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‘Hustle culture,’ ‘burnout culture,’ ‘ grind culture.’ 

The mentality that one must work non-stop in pursuit of their professional goals has been glamorized in the media and through those who have already ‘made it.’

Countless leaders have expressed sentiments that extolled the virtues of pushing through - that success depends on the hours you put in and the sacrifices you’re willing to make. 

If you’ve set lofty goals for yourself, you may be inclined to hustle in your quest to see success. Any time not directly working towards your goal is wasted… Right? 

The case for pushing through

When you’re working towards a goal, it may feel as though any moment you aren’t actively pursuing it is wasted. This is the mindset behind a recent study which revealed that more than half (55%) of Americans are not using all their paid time off. 

The ‘no need to rest’ phenomenon is not partial to North America, workaholics are found all over the world.

The thinking that drives this behavior is that - by pouring every spare moment into your goal - you are more likely to reach (or exceed) your goals. While your competitors are sleeping, you are charging ahead towards success.

The case for refueling

In spite of the individuals who seem to survive on caffeine and adrenaline, however, studies have proven that taking the time to refuel is actually more beneficial to your success.

Your body (and your brain) have been hard-wired to need rest, and the science is beginning to be heard. 

According to one study, your productivity levels go up with regular breaks. When you take a break from working on a task, even for just a few minutes, your brain can reset, reversing any negative effects of work and allowing your subconscious to solve problems you may have been experiencing.

As individuals become more aware of the harmful effects of pushing through work without a break, organizations are beginning to take notice.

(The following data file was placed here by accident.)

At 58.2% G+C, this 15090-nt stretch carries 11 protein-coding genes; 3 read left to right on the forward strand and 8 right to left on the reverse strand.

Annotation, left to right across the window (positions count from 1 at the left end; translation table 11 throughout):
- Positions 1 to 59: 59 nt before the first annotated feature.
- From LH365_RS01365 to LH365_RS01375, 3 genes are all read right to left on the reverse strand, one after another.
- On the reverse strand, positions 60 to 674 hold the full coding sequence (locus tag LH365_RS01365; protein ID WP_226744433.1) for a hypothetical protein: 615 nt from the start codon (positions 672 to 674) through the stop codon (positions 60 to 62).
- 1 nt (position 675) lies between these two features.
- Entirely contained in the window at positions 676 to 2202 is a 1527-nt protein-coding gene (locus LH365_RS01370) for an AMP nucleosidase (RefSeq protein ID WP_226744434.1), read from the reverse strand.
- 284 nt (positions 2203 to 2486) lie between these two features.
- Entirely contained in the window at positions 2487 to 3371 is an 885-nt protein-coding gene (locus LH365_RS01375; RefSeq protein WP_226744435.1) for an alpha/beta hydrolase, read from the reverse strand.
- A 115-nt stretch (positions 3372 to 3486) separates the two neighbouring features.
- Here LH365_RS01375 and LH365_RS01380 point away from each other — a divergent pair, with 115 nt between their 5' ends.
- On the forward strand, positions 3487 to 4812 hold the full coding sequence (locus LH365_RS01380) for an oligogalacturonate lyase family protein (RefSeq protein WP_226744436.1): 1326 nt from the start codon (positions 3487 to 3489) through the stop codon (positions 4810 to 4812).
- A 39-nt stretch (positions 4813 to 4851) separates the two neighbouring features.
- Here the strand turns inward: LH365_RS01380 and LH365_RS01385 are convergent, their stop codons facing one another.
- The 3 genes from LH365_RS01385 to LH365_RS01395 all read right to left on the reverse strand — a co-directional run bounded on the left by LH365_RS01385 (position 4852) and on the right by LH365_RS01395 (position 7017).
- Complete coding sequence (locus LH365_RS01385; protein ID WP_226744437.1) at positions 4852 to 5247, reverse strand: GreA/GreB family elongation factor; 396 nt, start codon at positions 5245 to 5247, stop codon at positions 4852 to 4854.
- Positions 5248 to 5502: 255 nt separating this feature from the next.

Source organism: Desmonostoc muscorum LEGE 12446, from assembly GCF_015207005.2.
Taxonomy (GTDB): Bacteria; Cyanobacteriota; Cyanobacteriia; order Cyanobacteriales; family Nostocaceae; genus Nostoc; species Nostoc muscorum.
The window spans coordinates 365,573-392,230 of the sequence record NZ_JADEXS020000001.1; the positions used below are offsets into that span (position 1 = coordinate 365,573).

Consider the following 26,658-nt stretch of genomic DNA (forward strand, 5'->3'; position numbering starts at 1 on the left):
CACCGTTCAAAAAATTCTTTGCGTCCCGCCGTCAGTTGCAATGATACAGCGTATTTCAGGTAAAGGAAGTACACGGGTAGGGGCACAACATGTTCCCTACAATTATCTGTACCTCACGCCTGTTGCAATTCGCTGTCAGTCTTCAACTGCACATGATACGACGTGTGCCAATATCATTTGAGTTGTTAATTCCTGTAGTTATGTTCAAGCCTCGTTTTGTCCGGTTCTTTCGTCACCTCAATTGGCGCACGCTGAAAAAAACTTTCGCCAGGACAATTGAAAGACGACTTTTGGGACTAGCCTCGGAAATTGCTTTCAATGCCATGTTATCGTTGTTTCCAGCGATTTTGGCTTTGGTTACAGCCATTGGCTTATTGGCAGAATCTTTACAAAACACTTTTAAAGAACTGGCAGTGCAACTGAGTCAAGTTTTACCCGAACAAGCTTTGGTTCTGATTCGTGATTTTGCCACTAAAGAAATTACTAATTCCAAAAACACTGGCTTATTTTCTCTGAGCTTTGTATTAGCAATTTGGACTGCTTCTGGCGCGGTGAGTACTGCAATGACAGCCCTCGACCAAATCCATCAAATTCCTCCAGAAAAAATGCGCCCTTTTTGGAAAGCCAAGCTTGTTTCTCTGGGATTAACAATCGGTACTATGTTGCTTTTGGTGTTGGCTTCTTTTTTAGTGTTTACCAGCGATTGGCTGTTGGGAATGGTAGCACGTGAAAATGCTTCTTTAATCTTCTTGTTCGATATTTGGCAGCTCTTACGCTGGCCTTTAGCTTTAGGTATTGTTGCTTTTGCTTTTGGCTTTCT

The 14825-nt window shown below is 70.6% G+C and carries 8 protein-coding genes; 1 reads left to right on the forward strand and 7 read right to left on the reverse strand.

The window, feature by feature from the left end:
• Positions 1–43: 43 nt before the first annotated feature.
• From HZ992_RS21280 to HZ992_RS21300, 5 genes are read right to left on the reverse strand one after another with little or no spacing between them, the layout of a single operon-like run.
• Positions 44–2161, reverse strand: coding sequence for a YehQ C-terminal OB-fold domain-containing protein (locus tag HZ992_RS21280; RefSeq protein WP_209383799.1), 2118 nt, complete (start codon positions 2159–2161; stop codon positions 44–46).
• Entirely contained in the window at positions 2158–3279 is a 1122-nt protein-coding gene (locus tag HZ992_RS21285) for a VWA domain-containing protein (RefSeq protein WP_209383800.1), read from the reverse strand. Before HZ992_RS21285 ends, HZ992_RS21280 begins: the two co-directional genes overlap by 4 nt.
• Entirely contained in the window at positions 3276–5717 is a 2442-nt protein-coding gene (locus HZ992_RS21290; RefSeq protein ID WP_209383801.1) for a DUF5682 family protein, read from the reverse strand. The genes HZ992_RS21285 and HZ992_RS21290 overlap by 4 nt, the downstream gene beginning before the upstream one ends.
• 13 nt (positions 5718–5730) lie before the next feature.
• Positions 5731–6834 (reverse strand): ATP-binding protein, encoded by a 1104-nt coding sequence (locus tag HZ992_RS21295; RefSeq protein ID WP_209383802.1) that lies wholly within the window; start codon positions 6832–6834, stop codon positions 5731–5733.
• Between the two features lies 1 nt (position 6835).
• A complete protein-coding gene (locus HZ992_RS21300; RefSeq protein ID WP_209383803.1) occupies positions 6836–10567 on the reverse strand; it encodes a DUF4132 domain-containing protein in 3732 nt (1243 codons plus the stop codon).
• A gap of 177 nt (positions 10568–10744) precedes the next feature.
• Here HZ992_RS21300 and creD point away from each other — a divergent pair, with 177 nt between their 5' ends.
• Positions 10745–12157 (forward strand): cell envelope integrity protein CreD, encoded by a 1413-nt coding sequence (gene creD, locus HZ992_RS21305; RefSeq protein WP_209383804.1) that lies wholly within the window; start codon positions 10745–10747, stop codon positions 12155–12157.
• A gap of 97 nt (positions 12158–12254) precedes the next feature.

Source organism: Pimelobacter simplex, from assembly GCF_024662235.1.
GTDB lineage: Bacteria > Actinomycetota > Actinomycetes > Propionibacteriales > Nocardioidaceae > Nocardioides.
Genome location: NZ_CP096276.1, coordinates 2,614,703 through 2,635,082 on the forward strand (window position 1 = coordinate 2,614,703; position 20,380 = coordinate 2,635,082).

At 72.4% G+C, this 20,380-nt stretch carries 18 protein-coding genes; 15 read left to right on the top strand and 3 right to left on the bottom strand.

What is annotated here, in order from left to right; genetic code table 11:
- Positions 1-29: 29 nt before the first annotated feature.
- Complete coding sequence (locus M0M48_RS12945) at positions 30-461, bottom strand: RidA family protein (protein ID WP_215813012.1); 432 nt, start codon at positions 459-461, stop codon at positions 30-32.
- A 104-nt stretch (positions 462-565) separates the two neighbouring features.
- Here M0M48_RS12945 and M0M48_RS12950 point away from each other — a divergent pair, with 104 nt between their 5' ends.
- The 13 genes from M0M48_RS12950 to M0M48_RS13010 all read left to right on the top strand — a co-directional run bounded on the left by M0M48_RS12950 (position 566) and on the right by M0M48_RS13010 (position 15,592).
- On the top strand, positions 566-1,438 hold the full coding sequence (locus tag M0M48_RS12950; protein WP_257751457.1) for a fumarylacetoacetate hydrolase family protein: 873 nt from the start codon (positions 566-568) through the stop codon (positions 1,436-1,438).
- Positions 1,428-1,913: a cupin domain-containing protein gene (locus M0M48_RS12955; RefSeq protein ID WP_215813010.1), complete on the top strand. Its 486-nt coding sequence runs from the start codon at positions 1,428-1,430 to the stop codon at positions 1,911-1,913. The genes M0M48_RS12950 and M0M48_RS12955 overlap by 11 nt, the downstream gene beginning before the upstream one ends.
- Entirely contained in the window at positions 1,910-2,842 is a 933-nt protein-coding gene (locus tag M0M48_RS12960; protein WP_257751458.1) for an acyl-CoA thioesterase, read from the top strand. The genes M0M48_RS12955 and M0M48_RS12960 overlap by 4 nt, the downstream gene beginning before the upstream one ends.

The idea of allowing people to refuel is gaining momentum, and has been adopted by companies looking to boost productivity and increase employee wellness. Giving individuals the opportunity to shut off the incessant push of productivity has proven to be beneficial, for both the individual and the organization. 

What happens if you don’t refuel?

Individuals who stay “on” all the time are more likely to experience depression, burnout and anxiety. When you don’t give yourself adequate time to rest and refuel, eventually your brain and your body will give out. The constant push can have detrimental health effects, negatively affect personal relationships and cause you to become disillusioned with your goals.

Ways to refuel

For most people, the idea of taking extended amounts of time to refuel seems out of reach. If you’re not sure where to get started on refueling, start small. 

Here are three tips to get started: 

  1. Take frequent breaks during the day. One methodology, known as the Pomodoro Technique, instructs people to work 25 minutes and then take a break for 5. Companies who have encouraged employees to implement this technique have found that employees were more productive and were more engaged in their work than their counterparts who plow through daily tasks without breaks.
  2. Give yourself one night a week off. Turn off your cell phone, put away your laptop and take the night off. It will allow you to refuel and decompress. When your brain is free of work-related thoughts, you can think more clearly, have more productive work hours and feel more fulfilled.
  3. Use up your vacation days. It may seem strange at first, and you may be worried about getting all your tasks done, but the benefits of taking an extended amount of time off can’t be beat.

Do you feel like you’re stuck in a rut? It may be time to refuel.

Interested in learning more about refueling? Check out our blog, where we explore new topics regularly.

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